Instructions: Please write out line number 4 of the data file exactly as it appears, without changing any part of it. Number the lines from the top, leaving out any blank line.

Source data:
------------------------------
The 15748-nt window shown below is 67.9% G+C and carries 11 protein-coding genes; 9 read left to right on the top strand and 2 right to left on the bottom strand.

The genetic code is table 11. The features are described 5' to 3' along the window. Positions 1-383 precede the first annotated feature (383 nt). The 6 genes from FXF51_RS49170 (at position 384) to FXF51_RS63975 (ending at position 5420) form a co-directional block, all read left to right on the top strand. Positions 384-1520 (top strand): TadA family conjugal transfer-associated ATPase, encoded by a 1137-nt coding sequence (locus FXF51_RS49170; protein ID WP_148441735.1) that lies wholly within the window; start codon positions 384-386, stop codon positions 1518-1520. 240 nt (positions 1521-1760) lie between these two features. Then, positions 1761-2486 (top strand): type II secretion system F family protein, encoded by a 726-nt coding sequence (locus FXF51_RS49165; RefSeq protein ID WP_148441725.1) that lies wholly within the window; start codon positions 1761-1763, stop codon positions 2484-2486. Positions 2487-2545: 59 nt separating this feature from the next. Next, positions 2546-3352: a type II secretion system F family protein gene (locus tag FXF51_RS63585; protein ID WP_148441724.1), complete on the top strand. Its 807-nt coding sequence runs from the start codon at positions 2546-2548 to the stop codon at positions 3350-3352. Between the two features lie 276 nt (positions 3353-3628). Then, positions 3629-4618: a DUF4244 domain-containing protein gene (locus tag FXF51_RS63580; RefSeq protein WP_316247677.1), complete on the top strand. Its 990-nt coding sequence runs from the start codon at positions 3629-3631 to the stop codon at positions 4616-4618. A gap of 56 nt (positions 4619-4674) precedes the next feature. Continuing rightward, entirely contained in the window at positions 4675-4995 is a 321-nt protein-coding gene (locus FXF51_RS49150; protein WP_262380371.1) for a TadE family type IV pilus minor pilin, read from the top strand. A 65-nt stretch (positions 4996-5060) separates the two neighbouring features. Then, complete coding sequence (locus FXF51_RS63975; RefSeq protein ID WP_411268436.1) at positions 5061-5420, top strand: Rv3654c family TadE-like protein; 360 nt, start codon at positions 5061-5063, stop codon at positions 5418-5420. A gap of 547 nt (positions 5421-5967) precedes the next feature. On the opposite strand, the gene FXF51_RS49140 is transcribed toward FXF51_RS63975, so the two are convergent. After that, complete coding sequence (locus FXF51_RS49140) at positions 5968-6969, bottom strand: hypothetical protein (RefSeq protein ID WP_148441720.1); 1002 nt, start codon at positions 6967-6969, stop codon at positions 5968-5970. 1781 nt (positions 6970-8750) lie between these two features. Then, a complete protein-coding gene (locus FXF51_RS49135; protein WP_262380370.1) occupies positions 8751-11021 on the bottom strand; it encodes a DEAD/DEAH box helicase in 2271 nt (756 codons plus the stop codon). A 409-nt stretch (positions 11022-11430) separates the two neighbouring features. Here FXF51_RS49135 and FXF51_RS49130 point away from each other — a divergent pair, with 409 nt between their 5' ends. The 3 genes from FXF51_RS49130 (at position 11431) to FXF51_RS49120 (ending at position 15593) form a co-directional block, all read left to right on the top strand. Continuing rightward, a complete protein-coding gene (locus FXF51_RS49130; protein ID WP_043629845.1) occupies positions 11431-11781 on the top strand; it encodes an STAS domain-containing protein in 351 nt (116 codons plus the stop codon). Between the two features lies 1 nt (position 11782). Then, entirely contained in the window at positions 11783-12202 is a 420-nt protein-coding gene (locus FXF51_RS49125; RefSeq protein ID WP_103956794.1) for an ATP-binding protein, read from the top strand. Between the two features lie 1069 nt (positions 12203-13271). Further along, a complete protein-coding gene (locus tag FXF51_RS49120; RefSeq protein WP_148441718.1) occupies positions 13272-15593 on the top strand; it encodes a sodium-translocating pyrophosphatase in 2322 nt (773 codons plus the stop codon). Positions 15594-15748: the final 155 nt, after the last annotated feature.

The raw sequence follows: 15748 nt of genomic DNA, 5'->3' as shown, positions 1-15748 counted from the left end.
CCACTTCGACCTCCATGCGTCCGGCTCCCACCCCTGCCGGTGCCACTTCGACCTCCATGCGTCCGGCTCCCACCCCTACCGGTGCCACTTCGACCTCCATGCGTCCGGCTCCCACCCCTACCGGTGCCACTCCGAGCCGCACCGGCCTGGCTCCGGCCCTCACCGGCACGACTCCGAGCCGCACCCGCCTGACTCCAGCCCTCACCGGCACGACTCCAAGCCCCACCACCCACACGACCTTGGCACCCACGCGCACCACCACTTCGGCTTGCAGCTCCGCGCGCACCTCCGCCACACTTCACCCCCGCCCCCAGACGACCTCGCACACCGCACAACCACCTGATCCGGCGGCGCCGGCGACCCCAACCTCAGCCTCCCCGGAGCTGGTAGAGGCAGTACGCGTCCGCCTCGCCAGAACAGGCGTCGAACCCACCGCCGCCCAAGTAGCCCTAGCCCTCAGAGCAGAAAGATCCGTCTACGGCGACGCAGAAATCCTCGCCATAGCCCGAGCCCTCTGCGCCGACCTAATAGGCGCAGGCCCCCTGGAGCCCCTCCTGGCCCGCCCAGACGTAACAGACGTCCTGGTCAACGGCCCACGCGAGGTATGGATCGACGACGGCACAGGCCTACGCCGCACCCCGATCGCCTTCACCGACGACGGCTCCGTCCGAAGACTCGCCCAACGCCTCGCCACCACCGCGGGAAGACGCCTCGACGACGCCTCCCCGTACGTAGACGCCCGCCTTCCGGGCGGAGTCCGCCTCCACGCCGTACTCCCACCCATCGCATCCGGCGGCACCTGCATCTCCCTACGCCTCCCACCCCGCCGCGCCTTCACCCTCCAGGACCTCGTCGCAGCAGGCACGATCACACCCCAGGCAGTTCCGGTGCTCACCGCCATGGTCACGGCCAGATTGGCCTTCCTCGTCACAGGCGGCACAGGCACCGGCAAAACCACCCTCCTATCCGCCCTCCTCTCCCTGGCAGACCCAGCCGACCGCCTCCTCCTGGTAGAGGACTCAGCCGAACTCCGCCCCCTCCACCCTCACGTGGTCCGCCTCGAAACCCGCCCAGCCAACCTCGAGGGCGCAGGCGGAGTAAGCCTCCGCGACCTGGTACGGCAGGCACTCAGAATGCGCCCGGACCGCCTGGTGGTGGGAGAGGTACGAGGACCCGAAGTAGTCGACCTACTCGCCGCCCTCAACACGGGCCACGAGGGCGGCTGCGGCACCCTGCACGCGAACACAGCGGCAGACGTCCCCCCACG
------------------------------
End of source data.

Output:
CCACTTCGACCTCCATGCGTCCGGCTCCCACCCCTGCCGGTGCCACTTCGACCTCCATGCGTCCGGCTCCCACCCCTACCGGTGCCACTTCGACCTCCATGCGTCCGGCTCCCACCCCTACCGGTGCCACTCCGAGCCGCACCGGCCTGGCTCCGGCCCTCACCGGCACGACTCCGAGCCGCACCCGCCTGACTCCAGCCCTCACCGGCACGACTCCAAGCCCCACCACCCACACGACCTTGGCACCCACGCGCACCACCACTTCGGCTTGCAGCTCCGCGCGCACCTCCGCCACACTTCACCCCCGCCCCCAGACGACCTCGCACACCGCACAACCACCTGATCCGGCGGCGCCGGCGACCCCAACCTCAGCCTCCCCGGAGCTGGTAGAGGCAGTACGCGTCCGCCTCGCCAGAACAGGCGTCGAACCCACCGCCGCCCAAGTAGCCCTAGCCCTCAGAGCAGAAAGATCCGTCTACGGCGACGCAGAAATCCTCGCCATAGCCCGAGCCCTCTGCGCCGACCTAATAGGCGCAGGCCCCCTGGAGCCCCTCCTGGCCCGCCCAGACGTAACAGACGTCCTGGTCAACGGCCCACGCGAGGTATGGATCGACGACGGCACAGGCCTACGCCGCACCCCGATCGCCTTCACCGACGACGGCTCCGTCCGAAGACTCGCCCAACGCCTCGCCACCACCGCGGGAAGACGCCTCGACGACGCCTCCCCGTACGTAGACGCCCGCCTTCCGGGCGGAGTCCGCCTCCACGCCGTACTCCCACCCATCGCATCCGGCGGCACCTGCATCTCCCTACGCCTCCCACCCCGCCGCGCCTTCACCCTCCAGGACCTCGTCGCAGCAGGCACGATCACACCCCAGGCAGTTCCGGTGCTCACCGCCATGGTCACGGCCAGATTGGCCTTCCTCGTCACAGGCGGCACAGGCACCGGCAAAACCACCCTCCTATCCGCCCTCCTCTCCCTGGCAGACCCAGCCGACCGCCTCCTCCTGGTAGAGGACTCAGCCGAACTCCGCCCCCTCCACCCTCACGTGGTCCGCCTCGAAACCCGCCCAGCCAACCTCGAGGGCGCAGGCGGAGTAAGCCTCCGCGACCTGGTACGGCAGGCACTCAGAATGCGCCCGGACCGCCTGGTGGTGGGAGAGGTACGAGGACCCGAAGTAGTCGACCTACTCGCCGCCCTCAACACGGGCCACGAGGGCGGCTGCGGCACCCTGCACGCGAACACAGCGGCAGACGTCCCCCCACG